Since then, pop-up vaccination centres have helped bring vaccines to many of those at risk. The new challenge is ensuring strong uptake. ‘The problem is there is a high level of negativity about vaccines among some of those in shelters,’ Dr Thiesen said.
In Dublin, around 45% of residents in hostels initially turned down the COVID-19 vaccine, jeopardising efforts to suppress the spread of the virus. Dr O’Carroll cites concerns among people in homeless shelters about potential side effects, the novelty of COVID-19 vaccines and questions about vaccine ingredients. Staff in hostels and shelters are being trained in how to recommend the vaccine and are given the information they need to answer questions.
‘Our experience with flu vaccine campaigns suggests the single biggest determinant of success is the enthusiasm of staff,’ he says. ‘We offer the vaccine first to people in hostels who are most willing. Then we return later and invite others.’
In shelters in Budapest, uptake was around 55% when the vaccine was introduced in late February. An enormous effort was required to ensure this group had their second doses one month later. ‘With the help of social workers, we sent two, three and sometimes four reminders,’ said Dr Magor Papp, a GP. ‘That’s how we ensured 95% of people who had received their first dose also had their second dose.’
Some countries have earmarked single-dose vaccines for transient populations to reduce the risk of ‘losing’ track of people when it’s time for their second jab. This is an option EPHA has encouraged authorities to consider.
Addressing the ‘three Cs’ of vaccine hesitancy (confidence, complacency and convenience), a challenge facing all sectors of society, could increase the number of people protected by the end of the summer. A review by French researchers looked at the factors influencing vaccination rates in hard-to-reach populations to help decision-makers address barriers to uptake.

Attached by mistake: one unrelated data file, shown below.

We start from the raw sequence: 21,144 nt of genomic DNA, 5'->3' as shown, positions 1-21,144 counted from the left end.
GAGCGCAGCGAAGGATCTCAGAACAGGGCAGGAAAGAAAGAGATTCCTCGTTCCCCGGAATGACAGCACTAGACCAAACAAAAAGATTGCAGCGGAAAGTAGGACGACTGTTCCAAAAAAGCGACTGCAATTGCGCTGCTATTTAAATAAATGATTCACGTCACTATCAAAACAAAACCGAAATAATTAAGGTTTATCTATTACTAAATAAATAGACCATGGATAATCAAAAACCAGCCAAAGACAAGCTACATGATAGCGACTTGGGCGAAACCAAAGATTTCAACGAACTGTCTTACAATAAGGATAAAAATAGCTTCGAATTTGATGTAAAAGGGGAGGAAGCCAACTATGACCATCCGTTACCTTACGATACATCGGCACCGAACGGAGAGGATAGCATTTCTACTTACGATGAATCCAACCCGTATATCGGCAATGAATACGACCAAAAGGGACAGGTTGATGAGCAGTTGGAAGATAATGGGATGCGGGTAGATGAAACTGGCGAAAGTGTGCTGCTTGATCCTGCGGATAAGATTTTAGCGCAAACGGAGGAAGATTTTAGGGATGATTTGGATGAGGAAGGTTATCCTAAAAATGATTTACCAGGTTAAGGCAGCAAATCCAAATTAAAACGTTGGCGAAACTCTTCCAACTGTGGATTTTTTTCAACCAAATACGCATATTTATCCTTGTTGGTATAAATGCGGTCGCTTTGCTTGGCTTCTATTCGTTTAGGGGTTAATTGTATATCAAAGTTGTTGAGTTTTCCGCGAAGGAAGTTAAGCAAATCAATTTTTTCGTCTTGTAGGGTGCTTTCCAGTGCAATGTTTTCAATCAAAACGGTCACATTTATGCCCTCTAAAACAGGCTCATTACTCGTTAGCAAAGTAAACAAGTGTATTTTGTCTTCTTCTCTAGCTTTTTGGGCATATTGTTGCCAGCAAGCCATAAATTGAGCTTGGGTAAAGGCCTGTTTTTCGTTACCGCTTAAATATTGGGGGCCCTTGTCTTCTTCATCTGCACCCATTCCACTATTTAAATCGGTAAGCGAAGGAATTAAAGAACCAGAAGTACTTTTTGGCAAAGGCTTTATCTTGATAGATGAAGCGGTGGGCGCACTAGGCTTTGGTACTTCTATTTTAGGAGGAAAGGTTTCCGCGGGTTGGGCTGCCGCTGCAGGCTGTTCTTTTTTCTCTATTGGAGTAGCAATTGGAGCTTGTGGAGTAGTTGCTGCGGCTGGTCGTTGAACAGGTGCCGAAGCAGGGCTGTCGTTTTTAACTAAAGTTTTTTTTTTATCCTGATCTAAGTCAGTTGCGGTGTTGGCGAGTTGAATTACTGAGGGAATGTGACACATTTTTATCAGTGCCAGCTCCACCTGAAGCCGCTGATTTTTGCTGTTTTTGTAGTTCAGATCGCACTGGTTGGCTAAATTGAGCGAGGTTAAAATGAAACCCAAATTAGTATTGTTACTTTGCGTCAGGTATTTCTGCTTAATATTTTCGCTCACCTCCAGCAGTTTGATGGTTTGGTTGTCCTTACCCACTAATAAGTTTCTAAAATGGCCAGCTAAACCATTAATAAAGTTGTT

Based on 20 years’ of data across all recommended vaccines, they found disease awareness, physician recommendations and availability of vaccines were key factors. Other concerns, such as the pressing need for food, water and shelter, were often viewed as more urgent than immunisation.
Jalpa Shah at the SPH said improving convenience by, for example, offering vaccination in tandem with other services such as needle-exchange, helped increase uptake for some. Reducing the administrative burden on vulnerable individuals by minimising paperwork and not requiring registration with a GP clinic, may also help.
The pandemic added to the challenges facing people experiencing homelessness. However, it has highlighted the strong link between housing and health. Campaigners hope that one of the legacies of the crisis will be a deeper appreciation of the value that investing in ending homelessness would have for society, economies and health systems.
Housing First, is an established policy of offering permanent housing, along with supportive services, to people facing homelessness. Prior to the pandemic, this approach has proven its worth in Finland and elsewhere. Now, it could be argued that it is a strand of public health policy and pandemic preparedness.
‘Prevention is better than cure and public authorities should take the recovery from the pandemic as an opportunity to implement sustainable solutions to homelessness,’ Freek Spinnewijn, director of FEANTSA, told Vaccines Today. ‘In the meantime, while there are 700,000 people homelessness on any given night in the EU, we must work together to ensure access to and encourage take up of COVID-19 vaccines among the homeless population.’